One fundamental aim of libraries has been to formulate a philosophy of intellectual freedom, and to provide free access to all kinds of information. Libraries attempt to meet the needs of a diverse and complex group of users who have a variety of special interests and demands that must be met. Deeply woven into the profession is a commitment to the ideal of individual choice - an underlying belief that no one should limit the flow of information. Libraries are supposed to be service organizations, with a legacy of social consciousness and community involvement. The branch libraries should be as diverse as the people in the neighborhoods for which they serve, and continually reach into the surrounding community. As J. Ingrid Lesley states:
Throughout its history, the public library has been the place to learn, study, and read, and the community center for special groups. Good librarians have always asked the same questions: Who lives in the community? What are their needs? How do we best meet them? Should the library be reaching out to others in the community? (Lesley 1991,25).
Since the 1980s, the Canadian Library Association (CLA) has had a set of guidelines to promote multi-culturalism in libraries. They were developed to help libraries provide "fair and equitable multi-language and multicultural services" for the diverse Canadian population (Skrzszewski 1990,21). The province of Ontario, with its steady stream of immigrants, has had a multi-cultural policy in place since 1977. Metro Toronto libraries have responded to the needs in their neighborhoods by improving their responsiveness to the immigrant community, and have committed to establishing well-developed programs (Skrzszewski 1990,23). In the United States, over one million legal immigrants enter the country each year. They need help to overcome their insecurities and feelings of alienation. Many have the additional burden of a language barrier and lack the finances to get training. Libraries are safe havens for their empowerment; act as vehicles for learning a new culture; and are important places to obtain information about services, such as ESL courses (Lesley 1991,27-31). Libraries that are truly committed to cultural diversity provide books and newspapers in the first languages of their immigrant user groups, and will reach out to a variety of ethnic communities, garnering support from library boards and staff members (Skrzszewski 1990,24).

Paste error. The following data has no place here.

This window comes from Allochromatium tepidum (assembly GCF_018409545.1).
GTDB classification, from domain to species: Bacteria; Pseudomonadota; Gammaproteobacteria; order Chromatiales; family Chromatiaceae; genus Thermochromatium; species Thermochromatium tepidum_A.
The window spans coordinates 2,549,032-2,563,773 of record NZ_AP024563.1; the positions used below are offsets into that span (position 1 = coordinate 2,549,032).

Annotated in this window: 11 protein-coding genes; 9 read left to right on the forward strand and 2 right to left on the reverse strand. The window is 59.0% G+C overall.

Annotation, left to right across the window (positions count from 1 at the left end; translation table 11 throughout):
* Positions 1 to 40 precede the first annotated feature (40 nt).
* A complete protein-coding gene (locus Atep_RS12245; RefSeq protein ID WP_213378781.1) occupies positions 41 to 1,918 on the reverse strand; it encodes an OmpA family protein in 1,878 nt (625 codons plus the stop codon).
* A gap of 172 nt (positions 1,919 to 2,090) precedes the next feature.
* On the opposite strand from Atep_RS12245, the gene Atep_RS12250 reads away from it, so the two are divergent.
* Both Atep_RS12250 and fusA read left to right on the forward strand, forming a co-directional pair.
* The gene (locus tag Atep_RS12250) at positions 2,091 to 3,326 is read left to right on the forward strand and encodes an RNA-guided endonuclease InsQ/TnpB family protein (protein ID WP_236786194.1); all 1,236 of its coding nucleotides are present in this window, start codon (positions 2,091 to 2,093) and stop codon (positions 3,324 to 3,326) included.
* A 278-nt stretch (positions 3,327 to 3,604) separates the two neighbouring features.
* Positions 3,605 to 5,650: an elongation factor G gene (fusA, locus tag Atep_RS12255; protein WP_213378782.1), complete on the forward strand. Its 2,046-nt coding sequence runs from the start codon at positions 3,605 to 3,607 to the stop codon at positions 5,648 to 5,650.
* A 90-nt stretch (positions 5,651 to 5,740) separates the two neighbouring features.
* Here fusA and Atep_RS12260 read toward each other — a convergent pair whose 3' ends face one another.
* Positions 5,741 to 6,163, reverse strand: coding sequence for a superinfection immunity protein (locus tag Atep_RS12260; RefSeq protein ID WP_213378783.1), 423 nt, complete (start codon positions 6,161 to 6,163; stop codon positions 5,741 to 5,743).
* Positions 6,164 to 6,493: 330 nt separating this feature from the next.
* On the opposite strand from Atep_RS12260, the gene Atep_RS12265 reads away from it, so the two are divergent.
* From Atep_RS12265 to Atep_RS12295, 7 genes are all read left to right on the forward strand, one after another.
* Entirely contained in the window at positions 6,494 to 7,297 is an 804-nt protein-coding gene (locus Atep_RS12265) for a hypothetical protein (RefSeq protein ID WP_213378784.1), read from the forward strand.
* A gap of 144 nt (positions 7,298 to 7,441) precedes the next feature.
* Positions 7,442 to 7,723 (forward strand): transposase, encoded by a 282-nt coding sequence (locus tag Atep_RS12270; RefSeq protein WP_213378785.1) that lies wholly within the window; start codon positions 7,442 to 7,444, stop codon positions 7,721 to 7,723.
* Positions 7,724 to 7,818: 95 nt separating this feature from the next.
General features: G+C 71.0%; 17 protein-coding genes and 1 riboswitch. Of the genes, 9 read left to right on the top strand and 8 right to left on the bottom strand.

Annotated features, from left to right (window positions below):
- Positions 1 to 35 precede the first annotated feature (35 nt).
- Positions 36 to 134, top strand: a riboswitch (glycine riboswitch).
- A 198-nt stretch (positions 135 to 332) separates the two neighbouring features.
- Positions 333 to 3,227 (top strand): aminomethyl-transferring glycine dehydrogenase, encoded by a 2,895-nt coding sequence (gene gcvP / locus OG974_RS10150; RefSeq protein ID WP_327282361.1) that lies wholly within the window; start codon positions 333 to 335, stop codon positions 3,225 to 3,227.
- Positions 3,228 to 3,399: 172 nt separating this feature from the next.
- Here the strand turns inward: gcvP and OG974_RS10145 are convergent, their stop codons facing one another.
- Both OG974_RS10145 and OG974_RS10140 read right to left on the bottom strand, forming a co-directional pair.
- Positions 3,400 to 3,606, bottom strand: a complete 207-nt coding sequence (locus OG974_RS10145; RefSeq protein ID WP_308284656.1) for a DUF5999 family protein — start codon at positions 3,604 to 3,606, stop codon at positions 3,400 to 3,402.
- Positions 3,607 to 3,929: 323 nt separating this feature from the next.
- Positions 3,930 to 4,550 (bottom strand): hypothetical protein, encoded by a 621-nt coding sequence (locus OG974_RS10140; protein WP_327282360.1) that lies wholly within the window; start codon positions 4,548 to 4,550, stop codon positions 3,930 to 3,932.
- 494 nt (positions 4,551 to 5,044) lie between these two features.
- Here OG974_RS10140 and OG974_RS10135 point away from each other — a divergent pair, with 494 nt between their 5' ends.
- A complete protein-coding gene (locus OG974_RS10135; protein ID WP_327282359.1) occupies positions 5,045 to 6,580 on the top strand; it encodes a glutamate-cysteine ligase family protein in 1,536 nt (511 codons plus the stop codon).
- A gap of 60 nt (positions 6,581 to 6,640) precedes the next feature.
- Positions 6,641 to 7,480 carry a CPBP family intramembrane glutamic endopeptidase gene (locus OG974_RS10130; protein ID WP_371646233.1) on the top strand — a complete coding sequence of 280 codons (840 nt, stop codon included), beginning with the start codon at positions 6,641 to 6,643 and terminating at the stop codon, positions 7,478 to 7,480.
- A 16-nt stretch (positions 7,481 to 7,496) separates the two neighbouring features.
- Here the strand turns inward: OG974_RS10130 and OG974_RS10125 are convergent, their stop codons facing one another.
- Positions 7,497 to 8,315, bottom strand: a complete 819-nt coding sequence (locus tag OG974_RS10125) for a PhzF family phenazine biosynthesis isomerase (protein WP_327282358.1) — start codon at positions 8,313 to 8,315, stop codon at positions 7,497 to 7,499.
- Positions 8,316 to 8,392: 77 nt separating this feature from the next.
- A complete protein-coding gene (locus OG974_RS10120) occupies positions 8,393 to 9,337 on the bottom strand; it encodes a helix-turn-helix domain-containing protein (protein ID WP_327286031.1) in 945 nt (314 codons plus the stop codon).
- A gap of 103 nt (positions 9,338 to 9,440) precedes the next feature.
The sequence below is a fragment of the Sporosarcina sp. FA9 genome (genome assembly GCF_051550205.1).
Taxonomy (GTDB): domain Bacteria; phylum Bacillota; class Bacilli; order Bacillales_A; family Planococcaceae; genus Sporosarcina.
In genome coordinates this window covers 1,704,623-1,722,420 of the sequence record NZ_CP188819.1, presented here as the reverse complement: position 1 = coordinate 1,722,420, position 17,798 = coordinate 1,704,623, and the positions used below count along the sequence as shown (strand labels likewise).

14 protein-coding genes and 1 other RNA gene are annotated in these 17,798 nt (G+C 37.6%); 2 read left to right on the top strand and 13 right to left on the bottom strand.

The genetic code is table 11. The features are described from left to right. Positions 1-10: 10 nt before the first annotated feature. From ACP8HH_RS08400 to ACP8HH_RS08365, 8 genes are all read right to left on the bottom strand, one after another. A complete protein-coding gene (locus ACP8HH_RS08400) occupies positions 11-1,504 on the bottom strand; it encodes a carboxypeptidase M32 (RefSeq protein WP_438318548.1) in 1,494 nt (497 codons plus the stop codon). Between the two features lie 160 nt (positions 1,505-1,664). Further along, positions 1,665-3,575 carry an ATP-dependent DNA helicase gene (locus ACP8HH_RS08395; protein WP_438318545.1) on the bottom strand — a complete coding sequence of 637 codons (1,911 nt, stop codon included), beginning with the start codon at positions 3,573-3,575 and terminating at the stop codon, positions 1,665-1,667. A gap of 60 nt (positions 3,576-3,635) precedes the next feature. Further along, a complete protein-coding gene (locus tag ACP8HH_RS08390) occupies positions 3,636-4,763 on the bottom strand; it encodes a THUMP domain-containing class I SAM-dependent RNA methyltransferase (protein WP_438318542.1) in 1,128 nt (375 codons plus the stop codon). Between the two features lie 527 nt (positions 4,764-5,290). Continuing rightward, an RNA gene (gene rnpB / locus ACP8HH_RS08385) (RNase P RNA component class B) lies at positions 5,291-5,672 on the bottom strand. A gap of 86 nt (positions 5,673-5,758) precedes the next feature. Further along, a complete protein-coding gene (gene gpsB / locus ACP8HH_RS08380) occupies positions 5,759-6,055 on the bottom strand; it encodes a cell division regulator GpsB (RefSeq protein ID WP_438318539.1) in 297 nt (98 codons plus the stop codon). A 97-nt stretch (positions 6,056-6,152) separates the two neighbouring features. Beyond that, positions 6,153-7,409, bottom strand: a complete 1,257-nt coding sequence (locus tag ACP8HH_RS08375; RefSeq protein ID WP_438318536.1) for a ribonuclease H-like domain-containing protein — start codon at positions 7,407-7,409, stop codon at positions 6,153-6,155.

There are many fine examples of libraries serving their communities and implementing changes on its behalf. One is the San Jose Public Library system, which is struggling to administer services to a huge influx of Hispanics and Asians. James Fish is the director and has overseen the creation of a forty-nine-point plan called Commitment to the Community that focuses on "putting philosophy into action" (Fish 1994,37). His staff have organized workshops on sign language in a variety of languages, have been encouraged to participate in community events such as the Vietnamese Tet Festival, and have worked in outreach programs to help people living in surrounding neighborhoods (Fish 1994,36).
The Queens Borough Public Library offers programs in job placement, American culture, how to get Green cards, and a comprehensive project called Coping Skills Program (Lesley 1991,31). One of their most popular ventures is The New Americans Project that offers instruction in English, with seventy-five classes being taught in the system's sixty-two libraries (Lesley 1991,31). Another project that has operated since the early 1980s is One With One, based in Massachusetts. In conjunction with the public libraries, it has volunteers helping new immigrants develop English proficiency, and to use library resources to learn about health and child care, career opportunities, and problem solving in a new country (Van Duyne 1992,42-44).